Swedish electronic producer, Hannes Norrvide (aka Lust For Youth) has been inconspicuously hinting at his brighter side throughout his last couple of releases. What began as a lo-fi, atonal, bedroom drone-synth project in 2009 has slowly but surely been evolving into a full frontal synth-pop assault. The Quietus quite aptly caught on to these genres’ overlapping breeding ground in his review of Growing Seeds for The Quiteus, “If you take the two musical genres of noise and synth pop and trace them back, back through Wolf Eyes and La Roux, all the way back to Throbbing Gristle and Cabaret Voltaire and The Normal, you reach a point where the two lines wind together and fuse‚Ä¶..In the last few years, a number of groups have emerged who, whether by intention or not, are working to reconcile these two paths of noise and synth-pop.”
Lust For Youth is the solo moniker of Swedish electronic musician, Hannes Norrvide. He began the project in 2009, in Gothenburg, Sweden at Utmarken (a rehearsal space, record shop, and venue). He was inspired by friends of his who were starting a post-punk band but at the time he only had an old toy keyboard. Therefore, the earliest incarnation of the band manifested as sort of primitive drone versions of synth-pop.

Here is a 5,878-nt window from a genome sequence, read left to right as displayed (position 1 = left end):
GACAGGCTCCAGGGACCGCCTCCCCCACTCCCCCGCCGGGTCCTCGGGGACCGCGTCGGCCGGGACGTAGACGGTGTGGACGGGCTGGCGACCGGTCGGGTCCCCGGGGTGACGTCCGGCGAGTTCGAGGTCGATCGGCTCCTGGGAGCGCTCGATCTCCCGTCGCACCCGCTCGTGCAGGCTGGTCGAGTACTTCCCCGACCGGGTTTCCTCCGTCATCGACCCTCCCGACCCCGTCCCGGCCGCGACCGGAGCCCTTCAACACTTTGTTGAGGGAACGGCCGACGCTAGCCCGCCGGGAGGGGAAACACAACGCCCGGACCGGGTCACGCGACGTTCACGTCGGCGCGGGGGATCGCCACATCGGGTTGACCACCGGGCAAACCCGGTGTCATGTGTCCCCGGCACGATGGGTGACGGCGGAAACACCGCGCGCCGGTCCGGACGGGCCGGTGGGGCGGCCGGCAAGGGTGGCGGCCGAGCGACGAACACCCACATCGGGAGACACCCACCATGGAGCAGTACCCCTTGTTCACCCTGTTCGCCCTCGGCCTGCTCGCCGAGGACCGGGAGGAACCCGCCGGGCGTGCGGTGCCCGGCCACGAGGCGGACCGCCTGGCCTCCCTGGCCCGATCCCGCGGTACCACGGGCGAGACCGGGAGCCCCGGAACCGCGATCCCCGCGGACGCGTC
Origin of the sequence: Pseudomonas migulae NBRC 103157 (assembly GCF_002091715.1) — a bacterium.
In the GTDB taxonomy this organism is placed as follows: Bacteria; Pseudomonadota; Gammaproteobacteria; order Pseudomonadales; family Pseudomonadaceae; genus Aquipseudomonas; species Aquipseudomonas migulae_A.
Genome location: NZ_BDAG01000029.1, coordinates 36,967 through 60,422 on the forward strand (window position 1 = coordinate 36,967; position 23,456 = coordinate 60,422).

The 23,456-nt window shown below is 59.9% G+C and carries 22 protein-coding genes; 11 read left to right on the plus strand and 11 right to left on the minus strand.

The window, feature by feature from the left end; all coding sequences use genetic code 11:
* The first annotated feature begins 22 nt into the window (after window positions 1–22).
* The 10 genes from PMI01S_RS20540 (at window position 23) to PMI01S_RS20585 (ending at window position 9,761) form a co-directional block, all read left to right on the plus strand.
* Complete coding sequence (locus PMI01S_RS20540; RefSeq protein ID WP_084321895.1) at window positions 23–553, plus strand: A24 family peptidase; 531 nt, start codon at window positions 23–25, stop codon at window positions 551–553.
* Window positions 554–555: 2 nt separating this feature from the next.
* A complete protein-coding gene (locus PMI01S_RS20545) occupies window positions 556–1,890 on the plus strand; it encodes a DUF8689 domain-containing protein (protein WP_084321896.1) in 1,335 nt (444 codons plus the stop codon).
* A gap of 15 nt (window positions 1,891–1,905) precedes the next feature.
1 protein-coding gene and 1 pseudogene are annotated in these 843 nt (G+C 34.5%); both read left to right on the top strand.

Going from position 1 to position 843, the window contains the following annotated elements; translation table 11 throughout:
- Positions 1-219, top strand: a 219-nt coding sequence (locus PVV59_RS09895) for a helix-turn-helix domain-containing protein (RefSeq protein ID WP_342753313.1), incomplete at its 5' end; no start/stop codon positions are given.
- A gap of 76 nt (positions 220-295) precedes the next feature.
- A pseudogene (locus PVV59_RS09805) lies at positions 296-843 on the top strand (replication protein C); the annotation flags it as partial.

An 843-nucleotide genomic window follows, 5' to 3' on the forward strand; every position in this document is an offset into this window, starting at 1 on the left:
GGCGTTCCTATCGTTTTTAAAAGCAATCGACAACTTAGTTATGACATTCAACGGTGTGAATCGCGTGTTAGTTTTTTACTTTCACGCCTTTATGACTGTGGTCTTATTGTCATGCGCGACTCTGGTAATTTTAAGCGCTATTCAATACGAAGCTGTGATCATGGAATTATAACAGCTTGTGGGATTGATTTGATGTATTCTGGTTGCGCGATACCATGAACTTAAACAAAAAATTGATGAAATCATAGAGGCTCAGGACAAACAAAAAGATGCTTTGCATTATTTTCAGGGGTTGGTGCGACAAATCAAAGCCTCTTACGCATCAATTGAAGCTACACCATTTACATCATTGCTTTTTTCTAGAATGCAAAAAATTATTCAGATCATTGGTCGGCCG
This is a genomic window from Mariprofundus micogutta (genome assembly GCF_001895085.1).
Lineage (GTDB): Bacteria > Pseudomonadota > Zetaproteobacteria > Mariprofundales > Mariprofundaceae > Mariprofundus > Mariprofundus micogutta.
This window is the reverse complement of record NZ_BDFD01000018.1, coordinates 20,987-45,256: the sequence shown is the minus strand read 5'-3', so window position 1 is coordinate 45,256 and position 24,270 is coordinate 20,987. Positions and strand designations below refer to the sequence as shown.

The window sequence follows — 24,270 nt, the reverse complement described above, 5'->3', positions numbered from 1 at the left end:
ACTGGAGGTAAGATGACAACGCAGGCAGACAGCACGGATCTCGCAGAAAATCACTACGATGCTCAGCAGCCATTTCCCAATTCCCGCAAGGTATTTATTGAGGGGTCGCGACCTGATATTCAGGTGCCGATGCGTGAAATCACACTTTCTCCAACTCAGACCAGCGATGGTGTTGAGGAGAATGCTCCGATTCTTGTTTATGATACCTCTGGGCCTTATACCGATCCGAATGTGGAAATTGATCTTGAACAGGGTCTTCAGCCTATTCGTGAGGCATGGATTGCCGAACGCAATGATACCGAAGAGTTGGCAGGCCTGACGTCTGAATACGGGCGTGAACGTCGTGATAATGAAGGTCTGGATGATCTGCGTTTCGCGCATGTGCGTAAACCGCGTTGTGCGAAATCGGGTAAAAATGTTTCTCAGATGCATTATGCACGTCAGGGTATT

Some of the original versions of the songs on Growing Seeds were written during the summer of 2011, recorded in Hannes’ bedroom on his computer and using borrowed equipment from his roommate. He did everything himself except the mastering which was handled by Viktor Ottosson (Street Drinkers, Looks of Love, J√§rtecknet). Four of the songs ended up on a cassette on Posh Isolation released in 2011. Shortly after that he began writing new songs and re-working some of the pieces during last fall and then recorded them in January/February 2012. He also made the move from Gothenburg to Copenhagen this year and eloquently points out the main difference between Lust For Youth and the power-electronics, noise scene of Posh Isolation/ Copenhagen is Lust For Youth is “less noise and more drums.” Loke Rahbek of the Posh label, Sexdrome and V√•r is now a collaborator of Hannes’ on this project and has been playing live with him in Europe throughout the last year. The album itself Hannes describes as having the theme of a new life; coming out of an unhealthy relationship and being inspired by new love and the energy that creates. Originally released in Europe by the Italian label Avant!, Growing Seeds is now widely available on CD and LP for the 1st time. Sacred Bones will be releasing Lust For Youth’s follow up LP in the first half of next year. Hannes and Loke will be touring the US this December for the 1st time including stops in LA and NY and before that playing Incubate Festival in Tilburg for the Sacred Bones/ Posh Isolation co-curated evening. The CD version of this album also contains three bonus tracks which originally appeared on the Saluting Rome EP (Posh Isolation cassette, Avant 12”).